Affordable Housing or Lack Thereof
Cushman & Wakefield has reportedly hired former New York City Police Commissioner Raymond Kelly to head a new anti-terrorism and crime division.
The “risk management services” division will advise commercial real-estate clients on how to protect their buildings and data from threats.
Seven years ago, when the Westside mega-development known as Hudson Yards was but a twinkle in the collective eye of real estate moguls and Bloomberg officiates, grumbling had already begun about inequality among the neighborhood’s residents. Those residents, of course, had yet to arrive. And the complaints seemed stranger still given that Hudson Yards had, Read More
Mayor Bill de Blasio today unveiled his $73.7 billion preliminary budget plan for the next fiscal year–squirreling away more than $1 billion in surplus money left by the previous administration as he prepares to enter negotiations with the city’s 150-plus municipal labor unions, which are all working under expired contracts and itching for pay hikes and retroactive raises.
As part of his State of the City address this afternoon, Mayor Bill de Blasio promised to expand living wage legislation using a tool he has previously rarely mentioned: an executive order.
Mr. de Blasio announced that he will move to drop a lawsuit filed by his predecessor, Michael Bloomberg, to halt legislation passed by the Council guaranteeing so-called “living wage” salaries to employees of projects that receive more than $1 million in city subsidies.
Not So Silent Night
There is a long road ahead—that much is certain.
Mayor Bill de Blasio’s plan to create 90,000 new units of affordable housing and preserve an additional 110,000 units over the next 10 years will require the support of not only Albany and Washington, D.C., but also many of the real estate industry’s key players in addition to city resources.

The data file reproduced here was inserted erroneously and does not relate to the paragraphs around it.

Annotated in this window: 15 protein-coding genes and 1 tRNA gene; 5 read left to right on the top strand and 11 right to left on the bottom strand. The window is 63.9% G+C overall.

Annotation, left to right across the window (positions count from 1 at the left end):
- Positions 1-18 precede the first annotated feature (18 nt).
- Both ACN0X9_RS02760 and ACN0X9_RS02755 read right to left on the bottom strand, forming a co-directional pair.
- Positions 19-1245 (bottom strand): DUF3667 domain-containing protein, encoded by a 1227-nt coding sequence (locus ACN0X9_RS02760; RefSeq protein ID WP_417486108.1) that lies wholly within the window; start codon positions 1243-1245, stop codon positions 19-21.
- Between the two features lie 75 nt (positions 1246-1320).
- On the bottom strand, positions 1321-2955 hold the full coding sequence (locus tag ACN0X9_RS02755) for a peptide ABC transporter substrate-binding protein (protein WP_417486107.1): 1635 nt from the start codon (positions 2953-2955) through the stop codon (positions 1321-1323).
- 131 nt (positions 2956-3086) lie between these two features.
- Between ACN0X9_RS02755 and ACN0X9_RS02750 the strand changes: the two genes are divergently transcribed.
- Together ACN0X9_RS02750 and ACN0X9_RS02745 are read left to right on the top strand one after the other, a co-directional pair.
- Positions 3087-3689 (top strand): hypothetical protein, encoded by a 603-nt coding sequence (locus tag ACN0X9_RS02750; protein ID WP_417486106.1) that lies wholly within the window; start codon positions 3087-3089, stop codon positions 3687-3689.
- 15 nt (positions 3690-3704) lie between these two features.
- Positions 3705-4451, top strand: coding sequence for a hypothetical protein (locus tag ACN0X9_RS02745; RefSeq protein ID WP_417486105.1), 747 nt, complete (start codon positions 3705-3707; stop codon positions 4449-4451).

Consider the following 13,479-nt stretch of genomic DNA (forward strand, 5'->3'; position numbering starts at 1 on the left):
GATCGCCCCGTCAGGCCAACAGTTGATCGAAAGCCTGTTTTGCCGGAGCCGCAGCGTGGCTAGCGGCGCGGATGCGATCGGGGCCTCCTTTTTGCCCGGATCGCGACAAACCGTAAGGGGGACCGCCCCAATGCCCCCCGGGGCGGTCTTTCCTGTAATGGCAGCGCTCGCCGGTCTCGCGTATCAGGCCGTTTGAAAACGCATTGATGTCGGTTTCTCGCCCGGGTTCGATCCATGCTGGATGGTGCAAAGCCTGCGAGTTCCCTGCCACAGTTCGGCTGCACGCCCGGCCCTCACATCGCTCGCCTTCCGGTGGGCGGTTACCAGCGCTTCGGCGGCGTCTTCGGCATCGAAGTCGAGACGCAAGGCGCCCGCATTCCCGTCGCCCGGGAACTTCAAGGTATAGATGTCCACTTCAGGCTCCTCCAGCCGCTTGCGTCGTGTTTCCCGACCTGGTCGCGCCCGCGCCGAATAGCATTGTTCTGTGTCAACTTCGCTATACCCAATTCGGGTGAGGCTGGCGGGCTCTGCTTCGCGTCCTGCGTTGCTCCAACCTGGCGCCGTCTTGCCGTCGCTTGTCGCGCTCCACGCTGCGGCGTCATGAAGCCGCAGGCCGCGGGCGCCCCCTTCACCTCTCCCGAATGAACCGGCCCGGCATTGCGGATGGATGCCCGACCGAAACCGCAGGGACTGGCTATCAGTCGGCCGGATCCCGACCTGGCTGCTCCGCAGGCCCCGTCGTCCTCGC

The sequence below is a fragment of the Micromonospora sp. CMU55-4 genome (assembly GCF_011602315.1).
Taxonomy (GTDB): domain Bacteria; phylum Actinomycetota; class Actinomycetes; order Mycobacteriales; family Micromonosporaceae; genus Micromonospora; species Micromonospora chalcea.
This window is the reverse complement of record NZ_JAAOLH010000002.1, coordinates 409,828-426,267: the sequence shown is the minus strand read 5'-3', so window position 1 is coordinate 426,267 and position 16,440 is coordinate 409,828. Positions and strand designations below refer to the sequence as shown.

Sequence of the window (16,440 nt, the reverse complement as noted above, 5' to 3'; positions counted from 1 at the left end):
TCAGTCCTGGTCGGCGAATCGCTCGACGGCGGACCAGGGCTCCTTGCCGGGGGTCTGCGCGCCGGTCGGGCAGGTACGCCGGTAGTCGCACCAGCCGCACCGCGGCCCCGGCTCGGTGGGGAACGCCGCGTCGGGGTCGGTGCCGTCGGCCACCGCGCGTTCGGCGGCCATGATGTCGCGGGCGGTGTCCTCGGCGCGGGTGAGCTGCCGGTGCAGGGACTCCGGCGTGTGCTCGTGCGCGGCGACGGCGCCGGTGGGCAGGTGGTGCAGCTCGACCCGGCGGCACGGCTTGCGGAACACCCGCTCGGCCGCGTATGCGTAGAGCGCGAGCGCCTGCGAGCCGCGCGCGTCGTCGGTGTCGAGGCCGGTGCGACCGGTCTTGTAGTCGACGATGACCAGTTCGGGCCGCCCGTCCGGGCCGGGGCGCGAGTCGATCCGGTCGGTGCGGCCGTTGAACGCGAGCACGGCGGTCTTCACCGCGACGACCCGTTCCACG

Millions of dollars well spent? Read More
The formal dinner held in the Hilton’s cavernous Grand Ballroom is the centerpiece of the REBNY banquet celebration. But the preceding cocktail party in the Mercury Ballroom is just as lively despite its more intimate size—450 this year, compared to the banquet’s roughly 2,200. Indeed, invites to the cocktail hour are especially coveted by the wheelers and dealers in an industry that’s famously fond of status symbols.
I want to thank New York Observer readers for enjoying Politicker’s Inauguration coverage in impressive numbers. Over the past three days, the Observer’s political coverage has been picked up by a wide range of outlets and enjoyed by more than 325,000 individuals who read a total of over half a million pages. Read More
Mayor Bill de Blasio today defended the controversial comments made by many of his inauguration speakers, including one cleric who described New York City as a “plantation.”
“I am very comfortable with everyone’s remarks yesterday and I think the ceremony represented the positive aspiration of New Yorkers for a more just city,” he told reporters today after swearing in his new Police Commissioner, Bill Bratton, at a ceremony at 1 Police Plaza.
Former Mayor Michael Bloomberg’s top communications deputy isn’t entirely pleased with the way Bill de Blasio’s inauguration speakers presented his ex-boss’s record.
The deputy, Howard Wolfson, reached out to WNYC this morning to argue against some of the claims made by the event’s speakers, who presented the city as a deeply divided “plantation” in need of new leadership and direction.